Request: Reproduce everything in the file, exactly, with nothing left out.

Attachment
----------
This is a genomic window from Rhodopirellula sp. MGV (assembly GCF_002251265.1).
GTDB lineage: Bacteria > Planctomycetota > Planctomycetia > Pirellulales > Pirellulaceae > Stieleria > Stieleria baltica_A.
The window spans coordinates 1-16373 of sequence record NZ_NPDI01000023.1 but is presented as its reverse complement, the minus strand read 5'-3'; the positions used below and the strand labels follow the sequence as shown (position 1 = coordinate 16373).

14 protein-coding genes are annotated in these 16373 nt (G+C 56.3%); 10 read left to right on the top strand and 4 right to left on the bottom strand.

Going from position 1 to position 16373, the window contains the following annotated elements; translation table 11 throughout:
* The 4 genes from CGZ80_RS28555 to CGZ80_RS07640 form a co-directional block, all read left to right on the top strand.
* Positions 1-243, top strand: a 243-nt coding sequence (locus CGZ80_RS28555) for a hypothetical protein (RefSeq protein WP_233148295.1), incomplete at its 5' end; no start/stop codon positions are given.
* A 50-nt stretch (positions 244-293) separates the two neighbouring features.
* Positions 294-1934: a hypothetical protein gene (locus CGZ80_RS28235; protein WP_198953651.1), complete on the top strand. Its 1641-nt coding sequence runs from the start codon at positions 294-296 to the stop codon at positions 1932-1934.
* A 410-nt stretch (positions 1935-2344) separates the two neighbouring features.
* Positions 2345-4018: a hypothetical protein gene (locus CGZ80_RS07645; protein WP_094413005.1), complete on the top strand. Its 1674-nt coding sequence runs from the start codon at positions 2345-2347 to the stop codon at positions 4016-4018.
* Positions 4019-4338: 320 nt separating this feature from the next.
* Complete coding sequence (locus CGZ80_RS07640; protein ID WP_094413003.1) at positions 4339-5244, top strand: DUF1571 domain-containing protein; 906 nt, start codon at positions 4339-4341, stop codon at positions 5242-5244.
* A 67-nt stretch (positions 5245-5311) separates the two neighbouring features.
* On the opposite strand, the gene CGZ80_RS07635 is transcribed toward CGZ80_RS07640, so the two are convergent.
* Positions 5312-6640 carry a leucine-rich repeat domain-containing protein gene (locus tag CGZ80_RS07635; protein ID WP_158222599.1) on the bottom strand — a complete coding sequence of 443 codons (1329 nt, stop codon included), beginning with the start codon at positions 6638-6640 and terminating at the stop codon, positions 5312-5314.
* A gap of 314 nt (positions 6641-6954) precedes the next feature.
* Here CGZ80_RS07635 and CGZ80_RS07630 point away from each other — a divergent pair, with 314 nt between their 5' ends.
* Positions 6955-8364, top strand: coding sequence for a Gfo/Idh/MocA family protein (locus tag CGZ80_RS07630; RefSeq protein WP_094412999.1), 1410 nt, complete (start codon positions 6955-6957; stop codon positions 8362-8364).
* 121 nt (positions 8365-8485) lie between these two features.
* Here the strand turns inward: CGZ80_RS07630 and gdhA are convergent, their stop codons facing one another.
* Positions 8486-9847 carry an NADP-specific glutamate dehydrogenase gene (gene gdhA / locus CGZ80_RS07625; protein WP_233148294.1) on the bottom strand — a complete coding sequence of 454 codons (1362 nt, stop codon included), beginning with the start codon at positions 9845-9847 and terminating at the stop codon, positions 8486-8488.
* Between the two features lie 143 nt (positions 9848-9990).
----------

This is a genomic window from Rhodopirellula sp. MGV (assembly GCF_002251265.1).
GTDB lineage: Bacteria > Planctomycetota > Planctomycetia > Pirellulales > Pirellulaceae > Stieleria > Stieleria baltica_A.
The window spans coordinates 1-16373 of sequence record NZ_NPDI01000023.1 but is presented as its reverse complement, the minus strand read 5'-3'; the positions used below and the strand labels follow the sequence as shown (position 1 = coordinate 16373).

14 protein-coding genes are annotated in these 16373 nt (G+C 56.3%); 10 read left to right on the top strand and 4 right to left on the bottom strand.

Going from position 1 to position 16373, the window contains the following annotated elements; translation table 11 throughout:
* The 4 genes from CGZ80_RS28555 to CGZ80_RS07640 form a co-directional block, all read left to right on the top strand.
* Positions 1-243, top strand: a 243-nt coding sequence (locus CGZ80_RS28555) for a hypothetical protein (RefSeq protein WP_233148295.1), incomplete at its 5' end; no start/stop codon positions are given.
* A 50-nt stretch (positions 244-293) separates the two neighbouring features.
* Positions 294-1934: a hypothetical protein gene (locus CGZ80_RS28235; protein WP_198953651.1), complete on the top strand. Its 1641-nt coding sequence runs from the start codon at positions 294-296 to the stop codon at positions 1932-1934.
* A 410-nt stretch (positions 1935-2344) separates the two neighbouring features.
* Positions 2345-4018: a hypothetical protein gene (locus CGZ80_RS07645; protein WP_094413005.1), complete on the top strand. Its 1674-nt coding sequence runs from the start codon at positions 2345-2347 to the stop codon at positions 4016-4018.
* Positions 4019-4338: 320 nt separating this feature from the next.
* Complete coding sequence (locus CGZ80_RS07640; protein ID WP_094413003.1) at positions 4339-5244, top strand: DUF1571 domain-containing protein; 906 nt, start codon at positions 4339-4341, stop codon at positions 5242-5244.
* A 67-nt stretch (positions 5245-5311) separates the two neighbouring features.
* On the opposite strand, the gene CGZ80_RS07635 is transcribed toward CGZ80_RS07640, so the two are convergent.
* Positions 5312-6640 carry a leucine-rich repeat domain-containing protein gene (locus tag CGZ80_RS07635; protein ID WP_158222599.1) on the bottom strand — a complete coding sequence of 443 codons (1329 nt, stop codon included), beginning with the start codon at positions 6638-6640 and terminating at the stop codon, positions 5312-5314.
* A gap of 314 nt (positions 6641-6954) precedes the next feature.
* Here CGZ80_RS07635 and CGZ80_RS07630 point away from each other — a divergent pair, with 314 nt between their 5' ends.
* Positions 6955-8364, top strand: coding sequence for a Gfo/Idh/MocA family protein (locus tag CGZ80_RS07630; RefSeq protein WP_094412999.1), 1410 nt, complete (start codon positions 6955-6957; stop codon positions 8362-8364).
* 121 nt (positions 8365-8485) lie between these two features.
* Here the strand turns inward: CGZ80_RS07630 and gdhA are convergent, their stop codons facing one another.
* Positions 8486-9847 carry an NADP-specific glutamate dehydrogenase gene (gene gdhA / locus CGZ80_RS07625; protein WP_233148294.1) on the bottom strand — a complete coding sequence of 454 codons (1362 nt, stop codon included), beginning with the start codon at positions 9845-9847 and terminating at the stop codon, positions 8486-8488.
* Between the two features lie 143 nt (positions 9848-9990).